Friday, May 12, 2017

On the rental market: 432 E. 13th St.

Teshigotoya, the Japanese restaurant at 432 E. 13th St. between Avenue A and First Avenue, quietly closed earlier this year.

The space is on the market. The listing shows an asking rent of $10,500 a month for the 800-square-feet of space. (There's also a $30,000 fixture fee.)

This spot has been a tough sell in the past few years. Masak, the well-regard Singapore-influenced restaurant, closed in April 2013. Then came Sembrado’s Tacos al Pastor, the Mexican restaurant from Danny Mena, the chef and co-founder of Hecho en Dumbo. And, I'm told, Teshigotoya went through an ownership change at some point after its early 2015 opening.

In previous posts about openings and closings at this address, commenters have said this is a tough block for foot traffic. Will the arrival of condos at the Thirteen East + West development ... or the 8-story residential building going up across the street at the former post office help make something work here?


Anonymous said...

Not so lucky 13th street is not only a rental transient block but a revolving door of retail for many years. I assumed the view of the old post office, a large loading dock as part of reason I as well as others skip this block when heading either east or west. Mid-blocks retail has always been a hard to impossible, I know I had a retail store and changed over to online business to stay afloat. I know nothing about the cafe / restaurant business but from watching so many come and go these past several years I assume the rent this landlord is asking will doom anyone looking to open a place here on 13th Street.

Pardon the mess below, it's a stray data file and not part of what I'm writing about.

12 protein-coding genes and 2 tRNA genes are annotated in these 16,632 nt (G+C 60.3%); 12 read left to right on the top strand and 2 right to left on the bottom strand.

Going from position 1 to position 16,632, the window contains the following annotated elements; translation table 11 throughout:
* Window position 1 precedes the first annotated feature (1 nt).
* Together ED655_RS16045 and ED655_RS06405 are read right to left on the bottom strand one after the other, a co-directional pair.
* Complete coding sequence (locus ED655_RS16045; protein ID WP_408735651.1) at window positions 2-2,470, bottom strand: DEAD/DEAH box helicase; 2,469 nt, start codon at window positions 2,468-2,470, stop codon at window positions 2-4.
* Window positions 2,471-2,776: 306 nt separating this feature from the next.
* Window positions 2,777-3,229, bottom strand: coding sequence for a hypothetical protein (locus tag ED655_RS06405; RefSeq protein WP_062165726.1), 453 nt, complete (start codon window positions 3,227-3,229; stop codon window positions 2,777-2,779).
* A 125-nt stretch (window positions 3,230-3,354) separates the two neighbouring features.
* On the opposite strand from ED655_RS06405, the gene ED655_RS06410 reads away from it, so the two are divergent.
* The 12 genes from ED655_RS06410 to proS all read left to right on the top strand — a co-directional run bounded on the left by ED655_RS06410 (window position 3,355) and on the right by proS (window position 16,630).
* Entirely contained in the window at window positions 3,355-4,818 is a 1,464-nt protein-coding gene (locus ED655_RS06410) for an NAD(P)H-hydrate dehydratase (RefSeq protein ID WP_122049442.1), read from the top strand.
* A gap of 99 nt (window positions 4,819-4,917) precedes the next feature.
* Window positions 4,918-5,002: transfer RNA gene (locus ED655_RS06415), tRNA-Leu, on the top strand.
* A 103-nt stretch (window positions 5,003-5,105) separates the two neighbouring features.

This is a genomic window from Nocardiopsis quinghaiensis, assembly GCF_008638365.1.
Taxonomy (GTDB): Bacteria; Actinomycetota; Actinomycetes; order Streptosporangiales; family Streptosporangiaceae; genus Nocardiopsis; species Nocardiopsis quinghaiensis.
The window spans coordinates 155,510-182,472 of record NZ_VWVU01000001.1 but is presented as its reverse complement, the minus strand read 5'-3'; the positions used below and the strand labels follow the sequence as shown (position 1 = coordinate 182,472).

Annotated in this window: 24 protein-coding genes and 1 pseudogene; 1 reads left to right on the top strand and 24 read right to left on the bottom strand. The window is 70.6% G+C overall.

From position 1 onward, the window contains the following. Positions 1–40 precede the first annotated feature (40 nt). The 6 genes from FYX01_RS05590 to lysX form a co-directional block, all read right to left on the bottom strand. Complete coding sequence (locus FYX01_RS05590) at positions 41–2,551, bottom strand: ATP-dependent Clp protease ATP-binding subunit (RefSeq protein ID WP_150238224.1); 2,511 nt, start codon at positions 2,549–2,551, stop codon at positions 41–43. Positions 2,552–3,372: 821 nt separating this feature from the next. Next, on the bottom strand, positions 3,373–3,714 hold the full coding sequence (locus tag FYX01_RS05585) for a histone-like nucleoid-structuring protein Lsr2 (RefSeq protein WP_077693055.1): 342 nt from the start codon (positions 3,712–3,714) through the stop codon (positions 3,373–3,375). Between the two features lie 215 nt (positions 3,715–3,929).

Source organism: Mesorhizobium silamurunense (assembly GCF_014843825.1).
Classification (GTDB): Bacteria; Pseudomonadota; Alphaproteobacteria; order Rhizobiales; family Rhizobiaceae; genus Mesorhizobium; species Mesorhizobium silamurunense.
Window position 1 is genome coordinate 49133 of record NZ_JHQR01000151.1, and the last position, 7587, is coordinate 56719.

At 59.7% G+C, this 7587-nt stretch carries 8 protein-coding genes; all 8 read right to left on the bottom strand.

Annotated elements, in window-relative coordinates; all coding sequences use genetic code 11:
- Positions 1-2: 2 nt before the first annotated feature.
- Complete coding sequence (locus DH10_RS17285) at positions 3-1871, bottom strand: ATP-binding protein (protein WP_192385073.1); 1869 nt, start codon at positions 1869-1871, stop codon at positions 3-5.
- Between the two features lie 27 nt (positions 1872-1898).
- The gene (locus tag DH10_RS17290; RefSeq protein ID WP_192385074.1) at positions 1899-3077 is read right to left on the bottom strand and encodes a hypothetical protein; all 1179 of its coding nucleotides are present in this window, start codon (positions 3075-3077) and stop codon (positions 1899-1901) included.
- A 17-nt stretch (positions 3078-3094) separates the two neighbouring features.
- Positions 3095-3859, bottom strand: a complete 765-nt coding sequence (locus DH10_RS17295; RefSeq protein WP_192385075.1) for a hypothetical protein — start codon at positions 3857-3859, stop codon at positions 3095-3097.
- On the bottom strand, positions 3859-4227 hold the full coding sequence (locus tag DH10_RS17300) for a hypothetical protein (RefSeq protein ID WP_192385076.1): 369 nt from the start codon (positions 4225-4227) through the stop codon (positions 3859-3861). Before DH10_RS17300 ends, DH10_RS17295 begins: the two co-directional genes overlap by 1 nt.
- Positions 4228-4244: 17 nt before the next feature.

Anonymous said...

The construction had to have ruined it all for them.

m. said...

I used to manage the restaurant that occupied this space three incarnations ago, in 2011-2013. It's a lousy address for a restaurant, all right. Besides the former rear-end of the USPS and a salon or two, the only non-residential features of this particular block are/were bars with fairly niche clientele (Phoenix; the space formerly known as Mug Lounge; Keybar); the resulting low foot traffic probably has something to do with why it's been four different restaurants in six years. It's smack in the middle of the block so even adding some visible signage (awning, chalkboard) it's unlikely to be notice by the throngs of people on the avenues not 300 feet in either direction. It's not just the construction that makes this a tough location, but it can't have helped matters any. Prospective chef/owners beware.

Anonymous said...

Masak was really cool. When the dust settles from the two (three if you count the one is "two buildings) construction I think this place will finally come of age.